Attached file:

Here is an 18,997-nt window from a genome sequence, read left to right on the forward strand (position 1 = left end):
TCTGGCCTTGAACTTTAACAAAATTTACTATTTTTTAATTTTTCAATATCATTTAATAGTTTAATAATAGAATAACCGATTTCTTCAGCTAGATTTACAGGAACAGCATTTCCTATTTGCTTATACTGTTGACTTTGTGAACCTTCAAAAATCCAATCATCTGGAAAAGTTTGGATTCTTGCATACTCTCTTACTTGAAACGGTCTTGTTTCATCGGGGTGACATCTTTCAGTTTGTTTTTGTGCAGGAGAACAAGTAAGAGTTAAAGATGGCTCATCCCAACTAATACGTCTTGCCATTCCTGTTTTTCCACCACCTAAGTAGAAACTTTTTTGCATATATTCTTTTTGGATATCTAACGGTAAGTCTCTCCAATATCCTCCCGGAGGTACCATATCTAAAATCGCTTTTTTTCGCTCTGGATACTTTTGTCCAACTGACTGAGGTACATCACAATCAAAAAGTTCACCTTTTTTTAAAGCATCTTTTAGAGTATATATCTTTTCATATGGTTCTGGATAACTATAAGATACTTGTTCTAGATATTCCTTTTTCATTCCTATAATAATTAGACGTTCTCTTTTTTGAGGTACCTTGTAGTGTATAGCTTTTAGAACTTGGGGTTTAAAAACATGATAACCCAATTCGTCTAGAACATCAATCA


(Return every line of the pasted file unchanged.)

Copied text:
Here is an 18,997-nt window from a genome sequence, read left to right on the forward strand (position 1 = left end):
TCTGGCCTTGAACTTTAACAAAATTTACTATTTTTTAATTTTTCAATATCATTTAATAGTTTAATAATAGAATAACCGATTTCTTCAGCTAGATTTACAGGAACAGCATTTCCTATTTGCTTATACTGTTGACTTTGTGAACCTTCAAAAATCCAATCATCTGGAAAAGTTTGGATTCTTGCATACTCTCTTACTTGAAACGGTCTTGTTTCATCGGGGTGACATCTTTCAGTTTGTTTTTGTGCAGGAGAACAAGTAAGAGTTAAAGATGGCTCATCCCAACTAATACGTCTTGCCATTCCTGTTTTTCCACCACCTAAGTAGAAACTTTTTTGCATATATTCTTTTTGGATATCTAACGGTAAGTCTCTCCAATATCCTCCCGGAGGTACCATATCTAAAATCGCTTTTTTTCGCTCTGGATACTTTTGTCCAACTGACTGAGGTACATCACAATCAAAAAGTTCACCTTTTTTTAAAGCATCTTTTAGAGTATATATCTTTTCATATGGTTCTGGATAACTATAAGATACTTGTTCTAGATATTCCTTTTTCATTCCTATAATAATTAGACGTTCTCTTTTTTGAGGTACCTTGTAGTGTATAGCTTTTAGAACTTGGGGTTTAAAAACATGATAACCCAATTCGTCTAGAACATCAATCA